The end of the journey West: Chinese firms come home
16 November 2020
Paras Anand, chief investment officer, Asia Pacific, discusses how an increasing number of Chinese firms are shifting their focus away from a US listing in favour of domestic stockmarkets. He examines what’s driving this sea change and the implications for both Chinese companies and international investors.
For a generation of Chinese tech entrepreneurs, ringing the opening bell on the Nasdaq or New York Stock Exchange was the ultimate sign of success. From the late 1990s and the dawn of China’s online economy, the country’s most innovative start-ups beat a path to US initial public offerings (IPOs), attracted by richer valuations and a smoother listing process than they could usually find at home.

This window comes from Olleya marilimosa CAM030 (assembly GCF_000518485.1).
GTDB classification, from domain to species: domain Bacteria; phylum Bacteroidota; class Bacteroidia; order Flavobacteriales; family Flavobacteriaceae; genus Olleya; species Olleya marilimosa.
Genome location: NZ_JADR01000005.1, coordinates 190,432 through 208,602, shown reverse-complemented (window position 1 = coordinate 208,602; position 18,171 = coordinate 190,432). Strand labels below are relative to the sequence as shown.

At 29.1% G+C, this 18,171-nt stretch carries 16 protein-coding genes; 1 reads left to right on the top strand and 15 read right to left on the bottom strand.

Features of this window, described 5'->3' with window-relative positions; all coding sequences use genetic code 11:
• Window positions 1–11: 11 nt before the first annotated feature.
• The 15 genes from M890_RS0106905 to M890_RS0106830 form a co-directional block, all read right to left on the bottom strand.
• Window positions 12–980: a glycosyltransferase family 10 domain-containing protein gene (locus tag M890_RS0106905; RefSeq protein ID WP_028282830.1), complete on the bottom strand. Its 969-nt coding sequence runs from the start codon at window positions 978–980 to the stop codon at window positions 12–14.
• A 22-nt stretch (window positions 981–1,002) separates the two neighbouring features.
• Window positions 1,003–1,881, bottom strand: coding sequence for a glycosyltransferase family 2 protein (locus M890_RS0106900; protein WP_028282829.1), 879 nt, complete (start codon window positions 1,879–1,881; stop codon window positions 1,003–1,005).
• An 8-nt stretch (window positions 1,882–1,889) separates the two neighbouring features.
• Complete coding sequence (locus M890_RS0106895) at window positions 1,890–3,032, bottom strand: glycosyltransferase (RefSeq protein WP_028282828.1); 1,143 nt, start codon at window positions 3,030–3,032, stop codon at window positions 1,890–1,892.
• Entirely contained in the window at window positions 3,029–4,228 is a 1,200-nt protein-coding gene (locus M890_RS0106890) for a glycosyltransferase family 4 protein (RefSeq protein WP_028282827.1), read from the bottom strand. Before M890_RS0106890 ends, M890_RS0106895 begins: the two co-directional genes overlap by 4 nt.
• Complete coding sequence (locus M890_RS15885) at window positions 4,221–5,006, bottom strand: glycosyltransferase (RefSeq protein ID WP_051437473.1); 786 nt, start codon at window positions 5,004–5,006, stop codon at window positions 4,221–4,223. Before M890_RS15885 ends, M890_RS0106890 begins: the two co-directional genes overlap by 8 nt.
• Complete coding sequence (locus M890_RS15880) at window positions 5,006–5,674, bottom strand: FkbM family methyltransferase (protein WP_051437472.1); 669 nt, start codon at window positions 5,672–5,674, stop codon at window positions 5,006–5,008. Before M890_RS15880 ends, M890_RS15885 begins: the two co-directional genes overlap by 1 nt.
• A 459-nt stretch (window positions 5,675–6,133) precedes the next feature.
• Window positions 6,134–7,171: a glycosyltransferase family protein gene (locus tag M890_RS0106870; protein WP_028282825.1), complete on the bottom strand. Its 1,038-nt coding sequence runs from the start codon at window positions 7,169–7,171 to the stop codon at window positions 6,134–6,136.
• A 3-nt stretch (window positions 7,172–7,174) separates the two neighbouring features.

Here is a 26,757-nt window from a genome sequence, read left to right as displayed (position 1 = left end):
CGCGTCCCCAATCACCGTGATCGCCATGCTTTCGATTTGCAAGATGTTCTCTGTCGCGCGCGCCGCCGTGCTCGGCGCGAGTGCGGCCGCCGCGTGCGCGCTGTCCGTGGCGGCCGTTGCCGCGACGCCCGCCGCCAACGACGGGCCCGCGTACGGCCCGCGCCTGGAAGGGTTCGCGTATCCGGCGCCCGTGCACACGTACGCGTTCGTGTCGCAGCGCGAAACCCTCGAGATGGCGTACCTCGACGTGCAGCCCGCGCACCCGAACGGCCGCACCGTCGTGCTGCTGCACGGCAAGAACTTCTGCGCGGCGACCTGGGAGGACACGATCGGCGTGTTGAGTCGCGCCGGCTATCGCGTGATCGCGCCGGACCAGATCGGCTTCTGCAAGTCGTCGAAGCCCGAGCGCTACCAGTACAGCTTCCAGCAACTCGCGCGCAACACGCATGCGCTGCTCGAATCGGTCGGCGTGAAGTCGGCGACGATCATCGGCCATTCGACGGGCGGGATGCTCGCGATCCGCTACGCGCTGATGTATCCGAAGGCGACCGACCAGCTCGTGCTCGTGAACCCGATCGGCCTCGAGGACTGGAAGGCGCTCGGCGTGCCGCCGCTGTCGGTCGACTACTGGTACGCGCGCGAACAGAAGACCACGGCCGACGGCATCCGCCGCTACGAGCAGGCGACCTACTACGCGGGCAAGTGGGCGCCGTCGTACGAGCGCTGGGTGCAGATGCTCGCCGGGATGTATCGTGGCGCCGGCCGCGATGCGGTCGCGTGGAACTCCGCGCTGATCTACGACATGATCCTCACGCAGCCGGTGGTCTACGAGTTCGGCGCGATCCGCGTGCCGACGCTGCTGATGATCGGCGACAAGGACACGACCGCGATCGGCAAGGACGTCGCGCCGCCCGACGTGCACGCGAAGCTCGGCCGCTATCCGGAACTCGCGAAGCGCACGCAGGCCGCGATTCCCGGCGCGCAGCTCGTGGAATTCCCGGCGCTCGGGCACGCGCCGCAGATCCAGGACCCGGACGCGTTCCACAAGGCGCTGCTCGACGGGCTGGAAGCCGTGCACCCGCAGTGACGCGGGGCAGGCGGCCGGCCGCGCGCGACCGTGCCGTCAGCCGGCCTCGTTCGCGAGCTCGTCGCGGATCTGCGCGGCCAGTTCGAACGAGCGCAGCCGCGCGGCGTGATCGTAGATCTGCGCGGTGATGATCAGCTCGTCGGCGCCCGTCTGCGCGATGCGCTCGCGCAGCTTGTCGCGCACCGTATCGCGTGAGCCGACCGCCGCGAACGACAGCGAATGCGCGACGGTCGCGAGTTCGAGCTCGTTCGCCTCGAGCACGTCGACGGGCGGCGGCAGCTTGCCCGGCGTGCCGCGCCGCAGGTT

Nowadays, however, some of China’s leading tech and internet firms are opting to stay closer to home, either by relocating their primary listings away from the US or adding a secondary listing in Hong Kong or Shanghai exchanges.
More to follow
We think more companies are likely to follow in the footsteps of e-commerce giant Alibaba Group, which brought the world’s second-biggest listing of 2019 to Hong Kong when it raised US$13bn in a secondary offering. Alibaba had bypassed Hong Kong in favour of New York for its blockbuster 2014 IPO, the world’s second biggest on record at US$25bn, but more recent regulatory changes in Hong Kong made the internet company reconsider. At the same time, US-listed Chinese firms such as China Biologic Products and Bitauto announced plans to go private in a widening trend of delisting.